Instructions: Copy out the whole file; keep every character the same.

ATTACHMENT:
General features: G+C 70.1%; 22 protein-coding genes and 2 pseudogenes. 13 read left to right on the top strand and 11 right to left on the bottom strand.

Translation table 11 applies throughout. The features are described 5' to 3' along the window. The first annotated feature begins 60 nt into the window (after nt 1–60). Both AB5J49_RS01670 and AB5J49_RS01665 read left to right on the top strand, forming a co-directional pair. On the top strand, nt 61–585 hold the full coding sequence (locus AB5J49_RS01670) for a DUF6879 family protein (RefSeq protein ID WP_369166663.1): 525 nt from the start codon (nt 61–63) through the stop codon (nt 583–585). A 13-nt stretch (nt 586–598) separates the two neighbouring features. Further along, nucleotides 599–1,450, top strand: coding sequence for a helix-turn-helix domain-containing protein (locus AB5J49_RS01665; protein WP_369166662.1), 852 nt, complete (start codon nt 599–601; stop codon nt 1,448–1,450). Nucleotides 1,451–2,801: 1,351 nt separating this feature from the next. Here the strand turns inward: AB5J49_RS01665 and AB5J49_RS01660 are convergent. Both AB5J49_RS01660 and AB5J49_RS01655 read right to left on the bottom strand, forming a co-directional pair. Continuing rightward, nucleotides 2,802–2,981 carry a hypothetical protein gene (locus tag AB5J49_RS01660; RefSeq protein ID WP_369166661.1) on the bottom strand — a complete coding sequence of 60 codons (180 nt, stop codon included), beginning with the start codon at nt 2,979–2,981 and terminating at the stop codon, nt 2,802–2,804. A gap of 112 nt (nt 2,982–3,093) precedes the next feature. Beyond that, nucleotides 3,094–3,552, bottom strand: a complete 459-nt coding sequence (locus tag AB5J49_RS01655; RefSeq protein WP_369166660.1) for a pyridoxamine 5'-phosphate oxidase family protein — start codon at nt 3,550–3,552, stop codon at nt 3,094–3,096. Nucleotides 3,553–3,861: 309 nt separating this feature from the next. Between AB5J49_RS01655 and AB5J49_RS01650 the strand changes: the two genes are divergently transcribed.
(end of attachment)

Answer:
General features: G+C 70.1%; 22 protein-coding genes and 2 pseudogenes. 13 read left to right on the top strand and 11 right to left on the bottom strand.

Translation table 11 applies throughout. The features are described 5' to 3' along the window. The first annotated feature begins 60 nt into the window (after nt 1–60). Both AB5J49_RS01670 and AB5J49_RS01665 read left to right on the top strand, forming a co-directional pair. On the top strand, nt 61–585 hold the full coding sequence (locus AB5J49_RS01670) for a DUF6879 family protein (RefSeq protein ID WP_369166663.1): 525 nt from the start codon (nt 61–63) through the stop codon (nt 583–585). A 13-nt stretch (nt 586–598) separates the two neighbouring features. Further along, nucleotides 599–1,450, top strand: coding sequence for a helix-turn-helix domain-containing protein (locus AB5J49_RS01665; protein WP_369166662.1), 852 nt, complete (start codon nt 599–601; stop codon nt 1,448–1,450). Nucleotides 1,451–2,801: 1,351 nt separating this feature from the next. Here the strand turns inward: AB5J49_RS01665 and AB5J49_RS01660 are convergent. Both AB5J49_RS01660 and AB5J49_RS01655 read right to left on the bottom strand, forming a co-directional pair. Continuing rightward, nucleotides 2,802–2,981 carry a hypothetical protein gene (locus tag AB5J49_RS01660; RefSeq protein ID WP_369166661.1) on the bottom strand — a complete coding sequence of 60 codons (180 nt, stop codon included), beginning with the start codon at nt 2,979–2,981 and terminating at the stop codon, nt 2,802–2,804. A gap of 112 nt (nt 2,982–3,093) precedes the next feature. Beyond that, nucleotides 3,094–3,552, bottom strand: a complete 459-nt coding sequence (locus tag AB5J49_RS01655; RefSeq protein WP_369166660.1) for a pyridoxamine 5'-phosphate oxidase family protein — start codon at nt 3,550–3,552, stop codon at nt 3,094–3,096. Nucleotides 3,553–3,861: 309 nt separating this feature from the next. Between AB5J49_RS01655 and AB5J49_RS01650 the strand changes: the two genes are divergently transcribed.